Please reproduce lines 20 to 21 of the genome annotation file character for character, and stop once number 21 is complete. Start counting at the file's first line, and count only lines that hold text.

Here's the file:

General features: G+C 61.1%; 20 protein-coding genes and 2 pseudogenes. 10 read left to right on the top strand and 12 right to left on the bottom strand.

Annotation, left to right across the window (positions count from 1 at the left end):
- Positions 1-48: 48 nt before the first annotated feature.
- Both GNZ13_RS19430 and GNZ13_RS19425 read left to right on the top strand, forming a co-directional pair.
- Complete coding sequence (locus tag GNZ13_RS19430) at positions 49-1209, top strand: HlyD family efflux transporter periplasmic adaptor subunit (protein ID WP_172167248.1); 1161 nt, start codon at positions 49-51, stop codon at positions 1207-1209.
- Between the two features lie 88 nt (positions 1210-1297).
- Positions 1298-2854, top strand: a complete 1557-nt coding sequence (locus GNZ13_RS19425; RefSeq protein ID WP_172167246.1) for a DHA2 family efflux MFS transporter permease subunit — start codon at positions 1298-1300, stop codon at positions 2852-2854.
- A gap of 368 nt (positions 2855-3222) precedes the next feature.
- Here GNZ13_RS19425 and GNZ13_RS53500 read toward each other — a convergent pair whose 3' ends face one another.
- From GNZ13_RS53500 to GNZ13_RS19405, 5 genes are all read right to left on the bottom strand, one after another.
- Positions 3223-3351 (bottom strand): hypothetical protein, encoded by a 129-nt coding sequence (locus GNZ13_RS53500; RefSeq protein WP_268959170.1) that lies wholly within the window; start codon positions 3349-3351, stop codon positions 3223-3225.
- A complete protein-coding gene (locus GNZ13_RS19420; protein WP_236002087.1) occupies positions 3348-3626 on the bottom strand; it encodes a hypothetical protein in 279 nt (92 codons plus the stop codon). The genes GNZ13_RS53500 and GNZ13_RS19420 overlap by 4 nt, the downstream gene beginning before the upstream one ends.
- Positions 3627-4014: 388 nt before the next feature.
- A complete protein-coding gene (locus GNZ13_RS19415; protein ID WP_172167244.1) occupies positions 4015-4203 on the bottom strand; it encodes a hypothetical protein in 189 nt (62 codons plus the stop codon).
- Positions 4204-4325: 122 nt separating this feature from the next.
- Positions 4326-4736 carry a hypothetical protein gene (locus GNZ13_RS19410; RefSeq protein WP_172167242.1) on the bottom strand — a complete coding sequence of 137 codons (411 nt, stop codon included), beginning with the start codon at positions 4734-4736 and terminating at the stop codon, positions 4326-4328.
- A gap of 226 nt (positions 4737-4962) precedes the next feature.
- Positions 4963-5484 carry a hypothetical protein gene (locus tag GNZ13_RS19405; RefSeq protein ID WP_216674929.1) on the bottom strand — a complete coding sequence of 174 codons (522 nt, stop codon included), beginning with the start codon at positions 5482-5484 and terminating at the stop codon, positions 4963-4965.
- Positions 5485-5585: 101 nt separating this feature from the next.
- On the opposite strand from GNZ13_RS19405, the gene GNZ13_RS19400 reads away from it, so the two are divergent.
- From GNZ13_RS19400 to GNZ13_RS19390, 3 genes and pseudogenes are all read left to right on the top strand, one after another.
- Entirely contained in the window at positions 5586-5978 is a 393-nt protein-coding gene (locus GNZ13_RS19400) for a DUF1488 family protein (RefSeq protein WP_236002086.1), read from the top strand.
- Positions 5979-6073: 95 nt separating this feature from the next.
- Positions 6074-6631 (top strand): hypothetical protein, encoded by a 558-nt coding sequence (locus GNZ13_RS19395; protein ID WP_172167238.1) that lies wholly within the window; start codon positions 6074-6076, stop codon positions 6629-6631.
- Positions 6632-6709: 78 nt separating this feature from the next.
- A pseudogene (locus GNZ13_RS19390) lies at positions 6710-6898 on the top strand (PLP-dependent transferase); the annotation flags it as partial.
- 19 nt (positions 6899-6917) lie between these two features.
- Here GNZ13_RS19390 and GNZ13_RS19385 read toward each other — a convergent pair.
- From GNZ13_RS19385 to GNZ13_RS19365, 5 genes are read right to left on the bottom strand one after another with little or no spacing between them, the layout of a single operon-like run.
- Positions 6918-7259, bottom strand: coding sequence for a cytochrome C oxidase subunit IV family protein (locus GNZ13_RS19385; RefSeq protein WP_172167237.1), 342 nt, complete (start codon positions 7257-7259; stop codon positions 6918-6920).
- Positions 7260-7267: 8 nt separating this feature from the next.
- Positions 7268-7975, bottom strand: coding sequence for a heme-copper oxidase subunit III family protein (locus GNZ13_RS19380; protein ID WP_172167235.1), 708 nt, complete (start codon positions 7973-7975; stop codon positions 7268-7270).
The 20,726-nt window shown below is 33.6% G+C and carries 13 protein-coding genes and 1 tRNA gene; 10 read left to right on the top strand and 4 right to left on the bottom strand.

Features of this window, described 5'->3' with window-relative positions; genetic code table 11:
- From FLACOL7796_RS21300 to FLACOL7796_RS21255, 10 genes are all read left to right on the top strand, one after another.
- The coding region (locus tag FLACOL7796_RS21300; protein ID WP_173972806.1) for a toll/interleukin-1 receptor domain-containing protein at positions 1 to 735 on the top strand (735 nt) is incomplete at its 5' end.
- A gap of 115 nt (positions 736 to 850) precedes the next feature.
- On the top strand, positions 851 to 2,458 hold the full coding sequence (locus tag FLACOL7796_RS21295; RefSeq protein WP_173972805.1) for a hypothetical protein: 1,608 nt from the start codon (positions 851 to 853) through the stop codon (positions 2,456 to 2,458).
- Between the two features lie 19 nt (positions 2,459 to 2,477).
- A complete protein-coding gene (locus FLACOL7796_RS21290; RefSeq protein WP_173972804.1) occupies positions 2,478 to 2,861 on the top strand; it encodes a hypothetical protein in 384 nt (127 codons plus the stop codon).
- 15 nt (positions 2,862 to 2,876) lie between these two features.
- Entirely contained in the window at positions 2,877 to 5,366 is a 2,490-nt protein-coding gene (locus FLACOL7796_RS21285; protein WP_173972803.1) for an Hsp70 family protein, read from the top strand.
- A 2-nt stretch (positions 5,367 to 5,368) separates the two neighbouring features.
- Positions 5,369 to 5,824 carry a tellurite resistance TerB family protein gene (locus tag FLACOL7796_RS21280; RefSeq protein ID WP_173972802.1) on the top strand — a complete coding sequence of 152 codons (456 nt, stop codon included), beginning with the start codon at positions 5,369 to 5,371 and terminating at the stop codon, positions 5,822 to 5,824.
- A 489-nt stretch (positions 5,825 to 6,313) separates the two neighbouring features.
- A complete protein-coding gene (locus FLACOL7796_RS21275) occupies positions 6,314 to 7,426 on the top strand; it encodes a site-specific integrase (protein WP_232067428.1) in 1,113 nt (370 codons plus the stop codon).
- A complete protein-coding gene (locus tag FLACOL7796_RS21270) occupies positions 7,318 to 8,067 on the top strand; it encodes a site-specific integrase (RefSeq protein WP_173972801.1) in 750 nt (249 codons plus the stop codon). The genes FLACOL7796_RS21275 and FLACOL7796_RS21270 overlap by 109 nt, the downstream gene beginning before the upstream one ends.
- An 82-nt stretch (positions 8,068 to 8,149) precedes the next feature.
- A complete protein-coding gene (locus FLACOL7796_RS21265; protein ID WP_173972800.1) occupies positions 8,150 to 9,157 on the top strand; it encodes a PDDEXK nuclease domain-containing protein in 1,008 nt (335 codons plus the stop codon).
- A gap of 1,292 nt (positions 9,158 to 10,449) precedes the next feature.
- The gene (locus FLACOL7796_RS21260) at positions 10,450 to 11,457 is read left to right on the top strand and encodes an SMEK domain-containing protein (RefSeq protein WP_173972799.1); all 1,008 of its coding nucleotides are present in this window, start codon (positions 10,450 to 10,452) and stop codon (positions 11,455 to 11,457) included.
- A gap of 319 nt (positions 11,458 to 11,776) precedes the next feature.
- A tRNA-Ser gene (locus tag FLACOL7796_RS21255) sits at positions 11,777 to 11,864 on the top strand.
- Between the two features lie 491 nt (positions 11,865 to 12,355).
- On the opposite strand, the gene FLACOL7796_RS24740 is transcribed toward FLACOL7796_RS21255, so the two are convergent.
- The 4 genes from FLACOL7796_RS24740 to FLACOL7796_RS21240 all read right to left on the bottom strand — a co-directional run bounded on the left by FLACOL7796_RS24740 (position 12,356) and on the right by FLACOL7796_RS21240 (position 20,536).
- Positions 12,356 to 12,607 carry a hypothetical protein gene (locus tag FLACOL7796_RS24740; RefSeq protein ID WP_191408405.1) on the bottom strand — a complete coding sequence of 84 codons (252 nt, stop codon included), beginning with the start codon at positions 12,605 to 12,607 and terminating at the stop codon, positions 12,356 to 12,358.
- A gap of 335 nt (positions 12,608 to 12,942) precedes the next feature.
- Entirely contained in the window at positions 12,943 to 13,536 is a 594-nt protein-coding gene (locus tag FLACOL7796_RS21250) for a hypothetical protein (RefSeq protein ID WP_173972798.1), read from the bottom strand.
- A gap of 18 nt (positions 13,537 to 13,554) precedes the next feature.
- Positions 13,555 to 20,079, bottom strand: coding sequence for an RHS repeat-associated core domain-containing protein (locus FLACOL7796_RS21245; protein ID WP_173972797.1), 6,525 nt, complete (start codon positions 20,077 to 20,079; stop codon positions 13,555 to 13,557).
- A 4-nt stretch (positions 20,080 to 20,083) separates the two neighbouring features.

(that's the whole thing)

- On the opposite strand from GNZ13_RS19405, the gene GNZ13_RS19400 reads away from it, so the two are divergent.
- From GNZ13_RS19400 to GNZ13_RS19390, 3 genes and pseudogenes are all read left to right on the top strand, one after another.